Report from the Front Line.
I woke up this morning thinking about spam.
Since I began the Events/News and Newsletter pages of the Maine Arts Journal, I have also been marking off spam. Last week I emptied the folder at 2,500 plus entries, and after a weekend off there were 250 more to catch up with! I have seen into a gyre of mind-scrambling proportions. Vast distortions of reality threaten to engulf, enmesh and hobble my time and thoughts as I delete, delete and delete.
I woke up this morning at 2am knowing I would not get back to sleep. There is a war on. A war of words that are being puked out by drunk computers from the mind’s dungeon where writers of propaganda meet and mash up with algorithms and endlessly create fictitious names and accounts, attaching toxic links. Even worse is the some times rational voice that emerges and may find a soft landing in someone’s heart or mind. Earworms, heart strings, viral memes are being bombarded at our inbox. There are ominous rants from Holocaust deniers, men who want to boycott American women and promote third world sex slaves. There are messages in many languages, pages of characters directly from the tower of Babel. Some is computer gibberish, strings of brand names, random sentences and live links. There are awkward translations, broken English, robot English, praising the content of our small Arts Journal Blog site, promising to bookmark us and return. This compliment sounds like a threat.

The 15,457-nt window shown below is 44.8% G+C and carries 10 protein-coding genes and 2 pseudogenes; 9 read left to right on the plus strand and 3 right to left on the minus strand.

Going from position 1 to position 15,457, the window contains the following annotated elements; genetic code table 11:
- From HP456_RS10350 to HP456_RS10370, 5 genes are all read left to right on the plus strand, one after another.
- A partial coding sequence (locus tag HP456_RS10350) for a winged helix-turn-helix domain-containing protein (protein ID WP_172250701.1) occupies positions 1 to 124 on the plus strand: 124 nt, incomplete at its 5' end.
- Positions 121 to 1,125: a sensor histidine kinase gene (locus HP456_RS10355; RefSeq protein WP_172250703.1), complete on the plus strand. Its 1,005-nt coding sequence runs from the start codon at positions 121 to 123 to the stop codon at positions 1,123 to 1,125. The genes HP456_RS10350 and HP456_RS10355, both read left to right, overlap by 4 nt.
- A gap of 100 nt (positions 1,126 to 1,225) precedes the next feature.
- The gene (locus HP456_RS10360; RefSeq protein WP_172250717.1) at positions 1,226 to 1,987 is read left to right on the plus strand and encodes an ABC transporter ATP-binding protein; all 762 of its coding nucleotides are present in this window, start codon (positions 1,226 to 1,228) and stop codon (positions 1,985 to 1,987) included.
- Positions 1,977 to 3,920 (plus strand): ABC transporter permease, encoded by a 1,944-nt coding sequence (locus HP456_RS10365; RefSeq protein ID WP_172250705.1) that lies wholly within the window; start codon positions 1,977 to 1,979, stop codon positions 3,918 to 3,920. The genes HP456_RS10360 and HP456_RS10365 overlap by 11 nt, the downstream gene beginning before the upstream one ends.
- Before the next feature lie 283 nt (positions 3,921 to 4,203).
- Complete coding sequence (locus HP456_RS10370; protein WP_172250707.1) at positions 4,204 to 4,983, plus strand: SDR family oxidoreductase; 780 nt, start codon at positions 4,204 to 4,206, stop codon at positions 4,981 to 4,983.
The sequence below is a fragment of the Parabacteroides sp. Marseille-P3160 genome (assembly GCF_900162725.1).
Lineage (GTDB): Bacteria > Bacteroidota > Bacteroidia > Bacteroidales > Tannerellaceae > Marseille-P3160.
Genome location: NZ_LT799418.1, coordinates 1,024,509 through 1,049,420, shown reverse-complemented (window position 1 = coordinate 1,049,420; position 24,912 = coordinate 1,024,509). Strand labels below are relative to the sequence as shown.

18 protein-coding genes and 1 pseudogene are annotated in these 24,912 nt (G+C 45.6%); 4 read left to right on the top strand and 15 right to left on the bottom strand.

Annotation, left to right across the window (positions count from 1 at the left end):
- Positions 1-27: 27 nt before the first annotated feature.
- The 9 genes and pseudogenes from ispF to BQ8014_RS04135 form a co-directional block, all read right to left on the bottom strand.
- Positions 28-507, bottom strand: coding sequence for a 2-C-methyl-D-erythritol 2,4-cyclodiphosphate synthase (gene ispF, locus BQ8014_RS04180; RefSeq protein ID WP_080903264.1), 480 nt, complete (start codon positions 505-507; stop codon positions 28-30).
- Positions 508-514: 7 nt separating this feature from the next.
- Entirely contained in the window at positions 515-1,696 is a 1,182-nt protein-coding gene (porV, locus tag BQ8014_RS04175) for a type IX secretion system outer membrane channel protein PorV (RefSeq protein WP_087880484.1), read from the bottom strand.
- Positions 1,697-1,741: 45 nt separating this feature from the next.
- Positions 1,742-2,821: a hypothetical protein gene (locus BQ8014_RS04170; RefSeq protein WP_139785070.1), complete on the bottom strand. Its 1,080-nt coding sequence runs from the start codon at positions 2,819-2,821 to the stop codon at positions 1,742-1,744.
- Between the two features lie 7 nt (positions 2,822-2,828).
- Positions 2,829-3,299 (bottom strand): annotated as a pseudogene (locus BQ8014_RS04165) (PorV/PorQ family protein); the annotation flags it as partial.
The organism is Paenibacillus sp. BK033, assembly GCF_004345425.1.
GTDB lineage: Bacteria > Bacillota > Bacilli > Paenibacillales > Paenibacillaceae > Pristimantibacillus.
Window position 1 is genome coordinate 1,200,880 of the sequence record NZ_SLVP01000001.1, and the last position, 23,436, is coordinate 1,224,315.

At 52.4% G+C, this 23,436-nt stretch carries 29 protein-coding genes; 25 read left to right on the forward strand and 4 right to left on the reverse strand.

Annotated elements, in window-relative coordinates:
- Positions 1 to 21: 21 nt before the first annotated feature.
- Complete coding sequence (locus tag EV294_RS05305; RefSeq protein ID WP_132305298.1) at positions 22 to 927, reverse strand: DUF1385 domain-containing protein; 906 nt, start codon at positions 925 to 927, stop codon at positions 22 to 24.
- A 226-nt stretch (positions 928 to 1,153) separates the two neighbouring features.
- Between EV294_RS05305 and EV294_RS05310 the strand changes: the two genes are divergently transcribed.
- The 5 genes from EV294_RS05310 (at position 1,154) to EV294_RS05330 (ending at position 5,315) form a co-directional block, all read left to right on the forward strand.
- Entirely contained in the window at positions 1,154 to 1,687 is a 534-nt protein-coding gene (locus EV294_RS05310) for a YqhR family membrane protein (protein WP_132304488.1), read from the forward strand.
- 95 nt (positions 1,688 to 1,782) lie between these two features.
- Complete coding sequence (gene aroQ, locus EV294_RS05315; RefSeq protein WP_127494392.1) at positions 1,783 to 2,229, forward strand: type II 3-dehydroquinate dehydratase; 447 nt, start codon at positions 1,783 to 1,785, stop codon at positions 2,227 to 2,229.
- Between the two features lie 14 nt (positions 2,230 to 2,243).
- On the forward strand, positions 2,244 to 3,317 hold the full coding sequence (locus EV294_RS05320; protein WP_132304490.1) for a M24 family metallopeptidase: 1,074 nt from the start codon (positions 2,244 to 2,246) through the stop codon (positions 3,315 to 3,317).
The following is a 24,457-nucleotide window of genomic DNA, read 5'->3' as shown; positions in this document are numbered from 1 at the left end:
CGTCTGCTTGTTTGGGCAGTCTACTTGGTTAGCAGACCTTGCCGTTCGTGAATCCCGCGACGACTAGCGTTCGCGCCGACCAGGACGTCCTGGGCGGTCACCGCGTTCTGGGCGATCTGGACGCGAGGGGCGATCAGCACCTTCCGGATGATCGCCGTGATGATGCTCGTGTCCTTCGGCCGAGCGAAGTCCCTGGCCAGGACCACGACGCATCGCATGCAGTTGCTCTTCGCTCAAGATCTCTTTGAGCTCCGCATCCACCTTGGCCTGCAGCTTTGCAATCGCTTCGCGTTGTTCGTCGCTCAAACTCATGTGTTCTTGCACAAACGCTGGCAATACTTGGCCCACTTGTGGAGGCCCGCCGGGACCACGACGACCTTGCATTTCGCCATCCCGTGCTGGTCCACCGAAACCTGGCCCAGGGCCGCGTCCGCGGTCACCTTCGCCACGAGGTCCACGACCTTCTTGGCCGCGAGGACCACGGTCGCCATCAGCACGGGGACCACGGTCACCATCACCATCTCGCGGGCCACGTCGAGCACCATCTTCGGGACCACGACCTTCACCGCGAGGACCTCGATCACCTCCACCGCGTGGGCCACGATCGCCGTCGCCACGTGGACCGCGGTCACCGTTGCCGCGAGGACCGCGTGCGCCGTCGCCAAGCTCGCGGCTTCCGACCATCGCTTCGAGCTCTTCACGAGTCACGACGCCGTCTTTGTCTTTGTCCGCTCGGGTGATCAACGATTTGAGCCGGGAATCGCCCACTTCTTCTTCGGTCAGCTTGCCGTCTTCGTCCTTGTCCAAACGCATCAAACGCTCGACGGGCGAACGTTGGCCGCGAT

Yesterday I brought this report to my team and we weighed the options. We decided to terminate the comments feature and cut ourselves free from the entanglement.
At 1800 hours I received this message:
“I took a deep breath and installed the plug-in to disable all comments. It means we lost the good ones from Spring too… I hope it works ok.”
Perhaps I will sleep better now, but I can still hear the distant clicking of keys, like the mandibles of an ant army scuttling over leaf and rock, streaming into my devices. Blocked, for now, by a thin veil of technology but there and just waiting for an opportunity, the slightest slip.
Then, before dawn, this note arrived from a friend.
“Somehow I keep thinking of this lately,” they said. It was a quote from Thucydides, an Athenian historian and general who chronicled the war between Sparta and Athens in the year 411 BC.
“The regular meaning of words changed to fit the state of affairs. Insane risk was now bravery for an ally; careful forethought was cowardice; moderation was considered an excuse for being unmanly; circumspection was an unwillingness to commit; heedless attacks was termed manly behavior, and self-defense was a bland excuse for conspiracy.
The one seeking extreme action was considered trustworthy; anyone who spoke against him was suspicious. If you were a successful conspirator, you were smart; you were clever if you discovered a conspiracy. But if you made provisions against either situation, you risked dividing your party and living in fear of your opponents. It was simply the same whether you stopped someone from doing wrong or you discovered a new opportunity for wrongdoing.” Thucydides
Day is emerging now from night, the half moon setting, and Antares no longer visible. The sun will rise, and day will come.
The day will come.
In many ways, that day is already here.